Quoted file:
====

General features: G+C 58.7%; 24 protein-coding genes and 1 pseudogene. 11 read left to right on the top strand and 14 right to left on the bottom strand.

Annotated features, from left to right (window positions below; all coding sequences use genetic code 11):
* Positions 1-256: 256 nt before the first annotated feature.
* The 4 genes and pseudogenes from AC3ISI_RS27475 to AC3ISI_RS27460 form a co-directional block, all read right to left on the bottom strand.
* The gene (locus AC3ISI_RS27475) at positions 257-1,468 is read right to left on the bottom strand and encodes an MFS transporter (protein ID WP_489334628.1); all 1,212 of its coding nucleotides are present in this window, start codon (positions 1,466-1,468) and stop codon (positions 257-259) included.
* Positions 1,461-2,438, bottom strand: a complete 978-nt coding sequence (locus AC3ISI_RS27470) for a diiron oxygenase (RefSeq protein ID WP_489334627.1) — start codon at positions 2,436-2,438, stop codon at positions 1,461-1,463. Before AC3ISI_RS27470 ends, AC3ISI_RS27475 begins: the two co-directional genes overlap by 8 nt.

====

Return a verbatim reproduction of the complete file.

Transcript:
General features: G+C 58.7%; 24 protein-coding genes and 1 pseudogene. 11 read left to right on the top strand and 14 right to left on the bottom strand.

Annotated features, from left to right (window positions below; all coding sequences use genetic code 11):
* Positions 1-256: 256 nt before the first annotated feature.
* The 4 genes and pseudogenes from AC3ISI_RS27475 to AC3ISI_RS27460 form a co-directional block, all read right to left on the bottom strand.
* The gene (locus AC3ISI_RS27475) at positions 257-1,468 is read right to left on the bottom strand and encodes an MFS transporter (protein ID WP_489334628.1); all 1,212 of its coding nucleotides are present in this window, start codon (positions 1,466-1,468) and stop codon (positions 257-259) included.
* Positions 1,461-2,438, bottom strand: a complete 978-nt coding sequence (locus AC3ISI_RS27470) for a diiron oxygenase (RefSeq protein ID WP_489334627.1) — start codon at positions 2,436-2,438, stop codon at positions 1,461-1,463. Before AC3ISI_RS27470 ends, AC3ISI_RS27475 begins: the two co-directional genes overlap by 8 nt.